Monday, 23 June 2014

Collar Piece: CATHY CULLIS


Cathy Cullis: 'Freedom to Dream'
Cathy Cullis is an artist & poet based in the South of England. She uses paint, drawing, stitch and words to create personal responses which explore memory, domestic spaces, landscape and abstract forms. Cathy's practice does not usually centre on using a 'found object', such as the blue shirt collar she was presented with last Autumn, favouring instead basic materials such as calico, time faded papers and gouache.
Her skill in free machine embroidery has a delicacy of detail which follows through into her painted work; her watercolours are imbued with atmosphere & fragility. 

Cathy Cullis: 'Lady Blackbird Jug with Spoon & Dark Vessel'

Here follows Cathy's response to the Shirt Collar challenge, how she tackled the piece and the final results:


"My starting point was a faded blue collar. It felt very stiff and masculine; various ideas came to mind, my main concern being the final piece would transform and make the collar 'my own work'.
I decided on a 'plan' - to use my sewing machine as a writing tool and write a personal text on the collar. From an early stage I decided to keep it as a collar. I was slightly anxious about the colour and how to make a piece that would have the right combination of fabric tone and thread. It was after some consideration that I threw the collar in a pan with red onion skins, simmered for a while and let it sit there for a weekend. I wanted to rid of the blue and make it something else - I knew that red onion skins would give a warm tan shade on cotton, so expected the collar to became tan, beige or possibly green. It became a warm pale tan, not a bad result. Indeed, once the colour had changed the colour began to feel more friendly. I trimmed the pointed edge of the collar and made it more rounded.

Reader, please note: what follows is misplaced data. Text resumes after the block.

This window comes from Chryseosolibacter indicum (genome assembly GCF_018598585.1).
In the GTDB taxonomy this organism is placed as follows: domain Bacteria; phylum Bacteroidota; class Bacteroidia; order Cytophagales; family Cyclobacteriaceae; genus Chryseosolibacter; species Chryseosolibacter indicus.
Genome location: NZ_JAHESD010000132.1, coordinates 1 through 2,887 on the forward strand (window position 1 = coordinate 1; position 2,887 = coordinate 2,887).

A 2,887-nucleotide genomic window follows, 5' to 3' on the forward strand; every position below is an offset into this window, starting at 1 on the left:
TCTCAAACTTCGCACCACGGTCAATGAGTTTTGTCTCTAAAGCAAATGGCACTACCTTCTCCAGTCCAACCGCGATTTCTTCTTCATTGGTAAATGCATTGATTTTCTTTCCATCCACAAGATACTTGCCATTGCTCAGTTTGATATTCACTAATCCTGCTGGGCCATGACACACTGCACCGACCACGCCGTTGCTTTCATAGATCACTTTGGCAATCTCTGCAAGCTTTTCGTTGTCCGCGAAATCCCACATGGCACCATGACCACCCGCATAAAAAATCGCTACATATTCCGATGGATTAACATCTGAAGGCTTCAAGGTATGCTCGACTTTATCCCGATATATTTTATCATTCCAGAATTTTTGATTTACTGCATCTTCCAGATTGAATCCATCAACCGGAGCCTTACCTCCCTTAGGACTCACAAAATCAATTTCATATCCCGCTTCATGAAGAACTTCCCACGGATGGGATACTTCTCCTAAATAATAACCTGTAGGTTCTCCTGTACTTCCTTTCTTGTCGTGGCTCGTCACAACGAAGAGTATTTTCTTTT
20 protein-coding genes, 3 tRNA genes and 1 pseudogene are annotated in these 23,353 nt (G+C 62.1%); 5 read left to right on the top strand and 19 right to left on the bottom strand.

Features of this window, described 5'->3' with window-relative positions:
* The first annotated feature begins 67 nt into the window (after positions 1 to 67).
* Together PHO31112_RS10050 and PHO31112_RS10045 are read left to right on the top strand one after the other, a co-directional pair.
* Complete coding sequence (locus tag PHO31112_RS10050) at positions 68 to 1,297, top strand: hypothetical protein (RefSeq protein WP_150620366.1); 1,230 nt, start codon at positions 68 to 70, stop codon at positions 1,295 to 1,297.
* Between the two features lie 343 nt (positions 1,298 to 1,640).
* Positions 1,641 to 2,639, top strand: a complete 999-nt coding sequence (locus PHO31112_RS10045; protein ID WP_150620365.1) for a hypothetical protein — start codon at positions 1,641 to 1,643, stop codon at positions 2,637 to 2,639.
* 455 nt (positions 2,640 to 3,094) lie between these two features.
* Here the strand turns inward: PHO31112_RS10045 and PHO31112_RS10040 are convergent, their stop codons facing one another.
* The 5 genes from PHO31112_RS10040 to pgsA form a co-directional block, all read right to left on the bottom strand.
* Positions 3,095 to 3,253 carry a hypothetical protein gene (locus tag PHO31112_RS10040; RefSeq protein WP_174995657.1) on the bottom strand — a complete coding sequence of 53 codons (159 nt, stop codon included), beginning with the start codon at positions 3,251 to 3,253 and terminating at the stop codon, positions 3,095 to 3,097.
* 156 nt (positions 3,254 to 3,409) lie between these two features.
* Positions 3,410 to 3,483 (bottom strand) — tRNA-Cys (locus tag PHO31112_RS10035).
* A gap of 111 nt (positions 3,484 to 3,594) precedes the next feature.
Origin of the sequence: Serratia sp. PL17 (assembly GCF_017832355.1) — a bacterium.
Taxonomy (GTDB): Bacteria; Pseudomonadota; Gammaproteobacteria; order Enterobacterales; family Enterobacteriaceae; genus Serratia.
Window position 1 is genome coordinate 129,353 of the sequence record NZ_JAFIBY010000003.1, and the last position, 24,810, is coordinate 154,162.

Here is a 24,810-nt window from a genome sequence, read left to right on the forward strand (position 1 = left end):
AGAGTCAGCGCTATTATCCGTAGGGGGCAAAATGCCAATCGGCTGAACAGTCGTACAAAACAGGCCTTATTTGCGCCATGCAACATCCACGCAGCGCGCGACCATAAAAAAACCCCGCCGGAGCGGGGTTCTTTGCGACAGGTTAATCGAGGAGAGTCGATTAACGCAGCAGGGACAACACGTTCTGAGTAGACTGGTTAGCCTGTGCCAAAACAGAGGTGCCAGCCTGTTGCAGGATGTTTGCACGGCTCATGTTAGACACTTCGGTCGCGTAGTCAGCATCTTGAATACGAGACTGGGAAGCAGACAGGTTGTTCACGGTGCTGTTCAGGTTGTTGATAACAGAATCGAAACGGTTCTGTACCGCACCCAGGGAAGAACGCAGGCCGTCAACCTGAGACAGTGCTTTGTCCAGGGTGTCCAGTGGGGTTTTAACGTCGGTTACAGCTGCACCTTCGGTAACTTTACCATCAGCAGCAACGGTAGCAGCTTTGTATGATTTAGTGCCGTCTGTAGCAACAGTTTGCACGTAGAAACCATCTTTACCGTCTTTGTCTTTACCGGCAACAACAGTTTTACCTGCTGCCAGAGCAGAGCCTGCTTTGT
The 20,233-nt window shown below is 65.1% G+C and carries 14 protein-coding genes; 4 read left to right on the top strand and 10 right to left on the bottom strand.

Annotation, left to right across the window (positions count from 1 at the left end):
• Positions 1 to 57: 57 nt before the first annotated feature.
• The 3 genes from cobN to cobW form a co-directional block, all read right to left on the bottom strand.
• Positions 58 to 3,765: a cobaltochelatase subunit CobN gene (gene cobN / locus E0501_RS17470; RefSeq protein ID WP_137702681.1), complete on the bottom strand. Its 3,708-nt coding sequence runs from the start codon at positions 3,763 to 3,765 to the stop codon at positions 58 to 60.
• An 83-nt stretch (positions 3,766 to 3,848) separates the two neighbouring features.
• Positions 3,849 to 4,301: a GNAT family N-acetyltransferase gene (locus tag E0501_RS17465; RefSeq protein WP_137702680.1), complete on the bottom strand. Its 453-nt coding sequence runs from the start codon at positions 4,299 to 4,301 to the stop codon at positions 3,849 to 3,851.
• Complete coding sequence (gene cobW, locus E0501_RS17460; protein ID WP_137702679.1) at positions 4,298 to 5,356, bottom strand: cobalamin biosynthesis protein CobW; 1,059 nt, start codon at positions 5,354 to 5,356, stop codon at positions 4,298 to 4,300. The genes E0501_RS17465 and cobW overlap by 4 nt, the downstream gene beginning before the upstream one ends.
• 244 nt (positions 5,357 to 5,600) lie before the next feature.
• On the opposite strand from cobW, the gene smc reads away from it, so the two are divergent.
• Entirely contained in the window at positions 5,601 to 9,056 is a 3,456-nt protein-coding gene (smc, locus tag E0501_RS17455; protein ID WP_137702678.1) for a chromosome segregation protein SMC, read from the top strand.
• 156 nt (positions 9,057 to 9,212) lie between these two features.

I wrote a short piece of text about my grandmother and how she always said she could not wear tight things around her neck - because "we are descended from the Huguenots and were all hung", to paraphrase. This has become part of our family folklore. So I wrote a little about that. It seemed apt and personal, without being too conceptual. Much of my work is about memory and women's lives in the past.



The stitched text reads:
“My Grandmother often said she could never wear tight things, bows or collars around her neck. She told me she was ascended from the Huguenots pronouncing in a strange French accent that our ancestors she alleged were hung for their beliefs and that was why she could not wear anything tight around her neck.  I remember Granny with a tissue tucked into her dress to protect it from face powder.”

It was not so important to me that the text me stand-out easy to read, so I avoided using the obvious: either a black or red thread. I felt red would offer perhaps the wrong connotations. Using a cream thread allowed the text to become more subtle, almost like surface design. The reverse of the text is especially pleasing and I left it exposed. I like seeing the reverse side of my stitch work, especially handwriting. The actual stitching was not as tricky as anticipated - I had considered the collar might be a little fiddly to handle. The texture and thickness was just right for working without a frame, which is what I always do. Unfortunately, in my eagerness I missed a word in the next early on - the word 'wear' and went back and wrote it above the line of writing, rather like anyone would if inserting an afterthought or forgotten word. This is, after all, handwriting without editing.
Finally, I added a button from my vintage collection, so that the collar could be done up as a display option."
Cathy Cullis Final Piece: ''My Grandmother Could Not Wear Tight Things Around Her Neck'



5 comments:

  1. love this piece- and how I empathise with your grandmother. I too have some Hugenots in my background.....a touch of group memory is a nice way to think of my aversion to tight collars, either physical or metaphorical

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  2. Lovely piece and wonderful to read about Cathy's work and creative process.

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  3. What an absolutely beautiful collar - I too have an interesting ancestry & I love honouring them by passing on their stories & using their things!

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  4. Beautiful piece, and a fascinating and poignant account...

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  5. Beautifully intriguing work. Cathy never fails to interest and inspire .

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